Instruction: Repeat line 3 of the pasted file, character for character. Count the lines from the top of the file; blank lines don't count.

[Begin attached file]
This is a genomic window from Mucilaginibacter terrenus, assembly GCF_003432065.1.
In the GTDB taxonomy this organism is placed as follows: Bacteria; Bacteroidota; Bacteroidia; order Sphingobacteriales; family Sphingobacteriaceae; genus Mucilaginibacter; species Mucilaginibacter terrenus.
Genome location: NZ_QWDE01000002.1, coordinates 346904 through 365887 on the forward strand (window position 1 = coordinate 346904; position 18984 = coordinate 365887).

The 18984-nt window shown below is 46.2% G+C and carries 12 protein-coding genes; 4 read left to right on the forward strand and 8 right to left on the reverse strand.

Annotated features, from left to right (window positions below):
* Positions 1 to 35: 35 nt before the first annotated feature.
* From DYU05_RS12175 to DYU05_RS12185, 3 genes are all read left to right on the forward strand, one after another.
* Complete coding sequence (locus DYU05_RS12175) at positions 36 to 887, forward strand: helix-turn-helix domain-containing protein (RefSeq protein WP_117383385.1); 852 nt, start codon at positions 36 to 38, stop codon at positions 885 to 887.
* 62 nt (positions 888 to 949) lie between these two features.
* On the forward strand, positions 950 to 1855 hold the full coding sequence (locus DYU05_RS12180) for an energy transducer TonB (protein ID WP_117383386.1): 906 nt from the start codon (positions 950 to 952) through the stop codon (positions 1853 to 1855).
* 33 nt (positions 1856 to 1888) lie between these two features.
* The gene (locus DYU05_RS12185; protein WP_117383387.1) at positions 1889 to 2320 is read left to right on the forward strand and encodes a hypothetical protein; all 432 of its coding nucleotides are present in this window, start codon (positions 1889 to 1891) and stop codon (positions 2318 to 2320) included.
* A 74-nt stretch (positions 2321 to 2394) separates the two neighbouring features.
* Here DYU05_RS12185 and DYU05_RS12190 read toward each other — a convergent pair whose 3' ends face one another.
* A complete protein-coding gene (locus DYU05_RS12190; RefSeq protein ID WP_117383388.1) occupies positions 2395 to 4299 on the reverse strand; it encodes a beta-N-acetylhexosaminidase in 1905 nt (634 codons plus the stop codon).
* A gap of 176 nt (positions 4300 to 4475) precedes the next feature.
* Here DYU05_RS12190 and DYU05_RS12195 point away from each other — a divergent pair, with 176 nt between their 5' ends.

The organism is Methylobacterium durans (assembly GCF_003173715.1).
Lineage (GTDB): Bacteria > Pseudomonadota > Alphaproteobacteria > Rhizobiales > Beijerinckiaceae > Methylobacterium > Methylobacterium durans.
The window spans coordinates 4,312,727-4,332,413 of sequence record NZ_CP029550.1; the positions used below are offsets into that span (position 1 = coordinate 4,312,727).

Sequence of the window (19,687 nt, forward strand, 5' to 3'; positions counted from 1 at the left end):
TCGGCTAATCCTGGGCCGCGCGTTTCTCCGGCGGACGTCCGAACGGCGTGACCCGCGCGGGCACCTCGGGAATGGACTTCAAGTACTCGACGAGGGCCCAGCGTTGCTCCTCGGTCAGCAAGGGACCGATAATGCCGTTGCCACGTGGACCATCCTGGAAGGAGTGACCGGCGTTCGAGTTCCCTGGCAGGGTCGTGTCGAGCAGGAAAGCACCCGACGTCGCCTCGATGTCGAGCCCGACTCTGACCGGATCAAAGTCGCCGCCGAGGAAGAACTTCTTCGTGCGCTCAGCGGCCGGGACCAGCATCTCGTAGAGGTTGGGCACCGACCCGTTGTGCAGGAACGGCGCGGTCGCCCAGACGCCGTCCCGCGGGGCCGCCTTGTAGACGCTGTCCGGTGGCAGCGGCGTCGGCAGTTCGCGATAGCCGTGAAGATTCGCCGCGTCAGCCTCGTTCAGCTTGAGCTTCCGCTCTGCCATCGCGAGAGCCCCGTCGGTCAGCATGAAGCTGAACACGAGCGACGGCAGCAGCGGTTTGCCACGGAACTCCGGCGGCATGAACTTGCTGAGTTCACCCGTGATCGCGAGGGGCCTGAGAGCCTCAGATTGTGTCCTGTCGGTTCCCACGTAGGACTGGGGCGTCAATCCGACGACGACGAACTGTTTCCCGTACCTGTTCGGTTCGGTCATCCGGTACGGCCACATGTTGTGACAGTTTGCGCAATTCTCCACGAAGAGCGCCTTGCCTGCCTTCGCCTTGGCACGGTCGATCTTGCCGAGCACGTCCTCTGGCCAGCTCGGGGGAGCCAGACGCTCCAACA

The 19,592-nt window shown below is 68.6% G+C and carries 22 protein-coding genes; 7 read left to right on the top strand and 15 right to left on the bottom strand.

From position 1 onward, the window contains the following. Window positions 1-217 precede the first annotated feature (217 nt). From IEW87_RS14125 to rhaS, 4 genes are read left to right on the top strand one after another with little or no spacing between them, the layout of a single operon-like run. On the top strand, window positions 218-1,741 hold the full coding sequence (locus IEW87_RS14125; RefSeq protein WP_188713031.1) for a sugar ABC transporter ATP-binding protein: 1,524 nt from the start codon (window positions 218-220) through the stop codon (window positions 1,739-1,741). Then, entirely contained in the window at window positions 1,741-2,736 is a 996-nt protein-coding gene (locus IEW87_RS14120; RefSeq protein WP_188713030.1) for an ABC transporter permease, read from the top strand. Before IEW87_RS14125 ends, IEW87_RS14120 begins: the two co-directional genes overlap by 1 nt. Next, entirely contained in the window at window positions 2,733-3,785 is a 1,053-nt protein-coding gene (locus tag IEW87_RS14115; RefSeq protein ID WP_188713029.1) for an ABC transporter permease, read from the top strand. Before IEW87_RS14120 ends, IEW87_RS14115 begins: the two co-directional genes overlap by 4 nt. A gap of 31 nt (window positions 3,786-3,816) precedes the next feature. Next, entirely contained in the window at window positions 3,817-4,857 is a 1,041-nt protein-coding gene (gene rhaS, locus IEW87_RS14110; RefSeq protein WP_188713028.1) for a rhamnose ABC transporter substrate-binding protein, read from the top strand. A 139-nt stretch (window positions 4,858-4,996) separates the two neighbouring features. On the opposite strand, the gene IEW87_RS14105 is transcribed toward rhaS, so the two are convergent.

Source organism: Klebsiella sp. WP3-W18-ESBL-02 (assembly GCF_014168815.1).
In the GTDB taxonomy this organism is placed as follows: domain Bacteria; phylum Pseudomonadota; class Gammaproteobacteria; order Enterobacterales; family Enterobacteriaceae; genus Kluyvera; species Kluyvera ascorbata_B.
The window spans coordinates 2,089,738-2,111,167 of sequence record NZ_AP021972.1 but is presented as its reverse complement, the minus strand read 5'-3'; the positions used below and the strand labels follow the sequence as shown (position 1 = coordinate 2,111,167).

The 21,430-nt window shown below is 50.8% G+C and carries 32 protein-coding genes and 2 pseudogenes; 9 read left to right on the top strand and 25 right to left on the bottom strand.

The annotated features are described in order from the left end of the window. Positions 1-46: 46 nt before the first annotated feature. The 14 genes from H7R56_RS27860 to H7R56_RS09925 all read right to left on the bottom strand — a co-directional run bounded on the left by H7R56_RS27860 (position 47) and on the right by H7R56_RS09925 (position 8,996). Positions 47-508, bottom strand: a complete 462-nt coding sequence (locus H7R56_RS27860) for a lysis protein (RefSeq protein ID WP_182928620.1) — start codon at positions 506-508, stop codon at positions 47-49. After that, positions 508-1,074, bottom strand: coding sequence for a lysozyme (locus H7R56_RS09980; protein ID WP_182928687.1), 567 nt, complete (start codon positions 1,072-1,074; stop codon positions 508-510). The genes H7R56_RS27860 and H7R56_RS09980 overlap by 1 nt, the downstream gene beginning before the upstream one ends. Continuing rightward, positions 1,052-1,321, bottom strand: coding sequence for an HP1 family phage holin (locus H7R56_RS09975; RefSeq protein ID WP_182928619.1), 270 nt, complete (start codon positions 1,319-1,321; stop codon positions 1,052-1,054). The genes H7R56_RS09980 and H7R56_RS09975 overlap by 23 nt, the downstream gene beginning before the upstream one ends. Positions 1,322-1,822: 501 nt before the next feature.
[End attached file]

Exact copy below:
Genome location: NZ_QWDE01000002.1, coordinates 346904 through 365887 on the forward strand (window position 1 = coordinate 346904; position 18984 = coordinate 365887).